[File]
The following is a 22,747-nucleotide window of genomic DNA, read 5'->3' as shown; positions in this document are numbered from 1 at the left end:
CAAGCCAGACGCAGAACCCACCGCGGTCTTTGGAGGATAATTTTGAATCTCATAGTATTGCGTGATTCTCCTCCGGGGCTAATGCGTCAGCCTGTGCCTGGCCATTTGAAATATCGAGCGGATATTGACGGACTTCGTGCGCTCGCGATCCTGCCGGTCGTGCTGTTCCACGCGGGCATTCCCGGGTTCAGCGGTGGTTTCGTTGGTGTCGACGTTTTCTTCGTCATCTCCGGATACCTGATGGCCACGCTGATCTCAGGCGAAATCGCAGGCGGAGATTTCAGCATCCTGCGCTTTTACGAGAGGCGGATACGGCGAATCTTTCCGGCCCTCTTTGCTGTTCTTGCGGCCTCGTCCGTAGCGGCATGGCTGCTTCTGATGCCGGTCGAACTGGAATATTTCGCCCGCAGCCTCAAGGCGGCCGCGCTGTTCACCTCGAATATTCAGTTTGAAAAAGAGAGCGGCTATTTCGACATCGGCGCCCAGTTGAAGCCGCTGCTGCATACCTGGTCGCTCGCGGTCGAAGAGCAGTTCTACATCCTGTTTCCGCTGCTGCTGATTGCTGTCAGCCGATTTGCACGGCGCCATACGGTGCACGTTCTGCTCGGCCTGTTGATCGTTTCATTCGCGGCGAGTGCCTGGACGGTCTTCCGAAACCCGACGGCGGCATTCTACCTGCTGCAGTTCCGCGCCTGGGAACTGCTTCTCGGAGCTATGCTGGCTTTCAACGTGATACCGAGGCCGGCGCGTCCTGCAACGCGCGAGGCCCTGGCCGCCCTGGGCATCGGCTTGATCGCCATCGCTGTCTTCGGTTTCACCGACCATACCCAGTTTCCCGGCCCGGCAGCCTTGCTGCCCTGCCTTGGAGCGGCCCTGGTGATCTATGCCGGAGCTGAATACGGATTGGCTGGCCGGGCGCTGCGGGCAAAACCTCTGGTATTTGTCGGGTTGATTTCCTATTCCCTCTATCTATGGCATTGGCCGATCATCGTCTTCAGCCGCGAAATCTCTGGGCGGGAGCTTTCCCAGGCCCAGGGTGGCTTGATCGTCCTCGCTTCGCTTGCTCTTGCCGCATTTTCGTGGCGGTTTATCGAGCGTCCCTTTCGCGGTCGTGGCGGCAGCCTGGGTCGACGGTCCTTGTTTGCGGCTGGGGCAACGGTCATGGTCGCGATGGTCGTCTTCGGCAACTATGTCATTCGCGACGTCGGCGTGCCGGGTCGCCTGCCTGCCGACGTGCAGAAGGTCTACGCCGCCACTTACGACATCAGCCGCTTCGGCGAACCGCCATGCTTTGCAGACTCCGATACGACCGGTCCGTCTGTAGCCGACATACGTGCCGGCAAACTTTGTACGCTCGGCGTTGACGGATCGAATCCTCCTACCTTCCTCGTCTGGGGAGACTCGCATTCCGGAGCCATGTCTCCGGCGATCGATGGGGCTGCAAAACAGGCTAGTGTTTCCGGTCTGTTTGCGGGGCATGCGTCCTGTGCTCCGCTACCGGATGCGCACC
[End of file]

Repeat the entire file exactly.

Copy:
The following is a 22,747-nucleotide window of genomic DNA, read 5'->3' as shown; positions in this document are numbered from 1 at the left end:
CAAGCCAGACGCAGAACCCACCGCGGTCTTTGGAGGATAATTTTGAATCTCATAGTATTGCGTGATTCTCCTCCGGGGCTAATGCGTCAGCCTGTGCCTGGCCATTTGAAATATCGAGCGGATATTGACGGACTTCGTGCGCTCGCGATCCTGCCGGTCGTGCTGTTCCACGCGGGCATTCCCGGGTTCAGCGGTGGTTTCGTTGGTGTCGACGTTTTCTTCGTCATCTCCGGATACCTGATGGCCACGCTGATCTCAGGCGAAATCGCAGGCGGAGATTTCAGCATCCTGCGCTTTTACGAGAGGCGGATACGGCGAATCTTTCCGGCCCTCTTTGCTGTTCTTGCGGCCTCGTCCGTAGCGGCATGGCTGCTTCTGATGCCGGTCGAACTGGAATATTTCGCCCGCAGCCTCAAGGCGGCCGCGCTGTTCACCTCGAATATTCAGTTTGAAAAAGAGAGCGGCTATTTCGACATCGGCGCCCAGTTGAAGCCGCTGCTGCATACCTGGTCGCTCGCGGTCGAAGAGCAGTTCTACATCCTGTTTCCGCTGCTGCTGATTGCTGTCAGCCGATTTGCACGGCGCCATACGGTGCACGTTCTGCTCGGCCTGTTGATCGTTTCATTCGCGGCGAGTGCCTGGACGGTCTTCCGAAACCCGACGGCGGCATTCTACCTGCTGCAGTTCCGCGCCTGGGAACTGCTTCTCGGAGCTATGCTGGCTTTCAACGTGATACCGAGGCCGGCGCGTCCTGCAACGCGCGAGGCCCTGGCCGCCCTGGGCATCGGCTTGATCGCCATCGCTGTCTTCGGTTTCACCGACCATACCCAGTTTCCCGGCCCGGCAGCCTTGCTGCCCTGCCTTGGAGCGGCCCTGGTGATCTATGCCGGAGCTGAATACGGATTGGCTGGCCGGGCGCTGCGGGCAAAACCTCTGGTATTTGTCGGGTTGATTTCCTATTCCCTCTATCTATGGCATTGGCCGATCATCGTCTTCAGCCGCGAAATCTCTGGGCGGGAGCTTTCCCAGGCCCAGGGTGGCTTGATCGTCCTCGCTTCGCTTGCTCTTGCCGCATTTTCGTGGCGGTTTATCGAGCGTCCCTTTCGCGGTCGTGGCGGCAGCCTGGGTCGACGGTCCTTGTTTGCGGCTGGGGCAACGGTCATGGTCGCGATGGTCGTCTTCGGCAACTATGTCATTCGCGACGTCGGCGTGCCGGGTCGCCTGCCTGCCGACGTGCAGAAGGTCTACGCCGCCACTTACGACATCAGCCGCTTCGGCGAACCGCCATGCTTTGCAGACTCCGATACGACCGGTCCGTCTGTAGCCGACATACGTGCCGGCAAACTTTGTACGCTCGGCGTTGACGGATCGAATCCTCCTACCTTCCTCGTCTGGGGAGACTCGCATTCCGGAGCCATGTCTCCGGCGATCGATGGGGCTGCAAAACAGGCTAGTGTTTCCGGTCTGTTTGCGGGGCATGCGTCCTGTGCTCCGCTACCGGATGCGCACC